With 2014 starting to wind down and a whole new set of Top 10 Weather Days just around the corner, it’s a perfect time to take a trip down memory lane. The past year was full of weather extremes. On the cusp of the change from fall to winter, Kylie Bearse sat down with the rest of the WCCO weather team to look back at all Minnesota has endured this past year.
The historic June floods left a permanent mark on a well-known high school basketball coach and his family. The record rainfall sent a mudslide cascading into the Carlson’s Le Sueur, Minn. home, making it unlivable.
Less than a year after the state struggled through a severe propane shortage, another vital commodity is in short supply.
Although the federal government said no, Dakota County will get disaster aid to help with severe storms and flooding earlier this year. Gov. Mark Dayton on Tuesday directed Minnesota emergency management director Kris Eide (EYE’-dee) to provide state aid to Dakota County under the State Public Disaster Assistance Fund.
The U.S. Department has designated 18 more Minnesota counties as primary natural disaster areas due to heavy rain, flooding and cold temperatures from May 1 through July 1. The designation makes farmers and ranchers in those counties eligible for low-interest emergency loans if they meet the eligibility requirements.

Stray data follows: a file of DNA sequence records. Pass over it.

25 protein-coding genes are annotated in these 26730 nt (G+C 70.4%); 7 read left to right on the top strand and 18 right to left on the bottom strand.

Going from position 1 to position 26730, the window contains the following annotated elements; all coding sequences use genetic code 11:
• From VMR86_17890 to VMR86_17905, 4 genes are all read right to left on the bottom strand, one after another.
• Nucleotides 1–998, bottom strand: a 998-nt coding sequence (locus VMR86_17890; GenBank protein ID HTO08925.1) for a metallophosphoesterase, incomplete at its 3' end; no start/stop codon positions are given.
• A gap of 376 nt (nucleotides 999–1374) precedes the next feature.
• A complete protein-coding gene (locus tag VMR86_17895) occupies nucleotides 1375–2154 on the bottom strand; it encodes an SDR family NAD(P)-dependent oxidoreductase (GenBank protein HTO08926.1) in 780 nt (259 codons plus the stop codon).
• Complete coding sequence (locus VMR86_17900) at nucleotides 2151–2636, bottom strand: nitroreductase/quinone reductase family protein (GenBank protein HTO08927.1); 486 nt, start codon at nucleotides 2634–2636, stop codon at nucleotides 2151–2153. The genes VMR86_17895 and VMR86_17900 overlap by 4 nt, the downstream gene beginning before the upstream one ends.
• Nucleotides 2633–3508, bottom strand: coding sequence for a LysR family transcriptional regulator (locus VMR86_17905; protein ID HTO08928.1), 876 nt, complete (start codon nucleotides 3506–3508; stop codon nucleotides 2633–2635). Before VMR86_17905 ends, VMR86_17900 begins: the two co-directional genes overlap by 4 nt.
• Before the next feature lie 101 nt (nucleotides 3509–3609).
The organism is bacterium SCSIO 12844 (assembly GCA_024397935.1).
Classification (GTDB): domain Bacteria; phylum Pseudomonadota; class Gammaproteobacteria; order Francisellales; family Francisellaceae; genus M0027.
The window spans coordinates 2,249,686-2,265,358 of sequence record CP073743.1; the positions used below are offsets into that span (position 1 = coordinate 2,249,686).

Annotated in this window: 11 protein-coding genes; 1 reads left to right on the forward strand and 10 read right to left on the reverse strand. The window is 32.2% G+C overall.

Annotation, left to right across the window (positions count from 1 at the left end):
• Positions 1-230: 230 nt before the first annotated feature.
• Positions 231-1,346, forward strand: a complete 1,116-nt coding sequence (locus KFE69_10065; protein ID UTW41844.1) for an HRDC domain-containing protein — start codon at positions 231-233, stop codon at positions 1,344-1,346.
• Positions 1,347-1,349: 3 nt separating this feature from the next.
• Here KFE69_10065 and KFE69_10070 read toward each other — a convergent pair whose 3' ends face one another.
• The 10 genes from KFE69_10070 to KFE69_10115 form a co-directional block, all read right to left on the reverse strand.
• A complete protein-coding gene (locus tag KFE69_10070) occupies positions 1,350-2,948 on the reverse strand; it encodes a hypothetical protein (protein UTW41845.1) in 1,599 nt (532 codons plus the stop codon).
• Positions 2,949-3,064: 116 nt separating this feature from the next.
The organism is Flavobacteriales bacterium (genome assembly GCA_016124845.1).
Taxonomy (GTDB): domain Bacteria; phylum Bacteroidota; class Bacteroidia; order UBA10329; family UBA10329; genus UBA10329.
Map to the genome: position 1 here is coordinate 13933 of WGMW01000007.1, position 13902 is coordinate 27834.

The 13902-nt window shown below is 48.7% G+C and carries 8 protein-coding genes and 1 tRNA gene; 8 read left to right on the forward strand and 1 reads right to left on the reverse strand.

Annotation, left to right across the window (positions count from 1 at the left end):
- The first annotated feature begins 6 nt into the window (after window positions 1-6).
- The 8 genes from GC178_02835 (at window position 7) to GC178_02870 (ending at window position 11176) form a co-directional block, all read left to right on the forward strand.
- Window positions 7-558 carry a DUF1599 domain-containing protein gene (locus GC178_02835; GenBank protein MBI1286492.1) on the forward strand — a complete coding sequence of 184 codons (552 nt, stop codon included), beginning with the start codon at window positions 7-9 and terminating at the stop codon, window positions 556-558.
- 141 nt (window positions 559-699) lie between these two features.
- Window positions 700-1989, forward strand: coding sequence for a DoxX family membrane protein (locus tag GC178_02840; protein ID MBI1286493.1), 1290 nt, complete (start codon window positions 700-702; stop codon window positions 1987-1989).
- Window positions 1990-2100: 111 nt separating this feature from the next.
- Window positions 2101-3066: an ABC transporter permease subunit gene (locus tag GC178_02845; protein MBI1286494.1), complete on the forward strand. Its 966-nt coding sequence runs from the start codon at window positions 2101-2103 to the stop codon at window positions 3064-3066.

Existing emergency accounts are probably sufficient to cover state costs related to severe June flooding and avoid the need for a special session of the Minnesota Legislature. That message was delivered Tuesday by Gov. Mark Dayton’s administration.
Organizers say hundreds of volunteers have collected about three tons of trash during a cleanup of Minnehaha Creek near the Twin Cities following heavy summer floods. The Minnehaha Creek Watershed District says volunteers and park workers spent most of Sunday cleaning up and assessing damage along Hiawatha and Nokomisthe lakes and the creek, which branches off the Mississippi River.
The summer was going just great until June 15 for many golf course owners in the Twin Cities. Then the rain started falling, and it flooded two of the five public courses in the city.
Thunderstorms have swept across western and central Minnesota, causing street flooding and wiping out an orchard’s apple crop the day before it was to be picked. The National Weather Service reports 2.7 inches of rain fell at the St. Cloud Regional Airport on Wednesday.
The federal government has denied Minnesota’s request to add Dakota County to a disaster declaration for recent severe storms and flooding. The Federal Emergency Management Agency notified the state about the rejection late Tuesday.
Hennepin and Ramsey counties have now been added to a presidential disaster declaration for damage from flooding and severe storms this summer. Gov. Mark Dayton’s office says adding the two counties means 37 counties and three tribal governments are now eligible to receive federal and state aid to recover from damage to public infrastructure. Dakota County is still assessing its damages.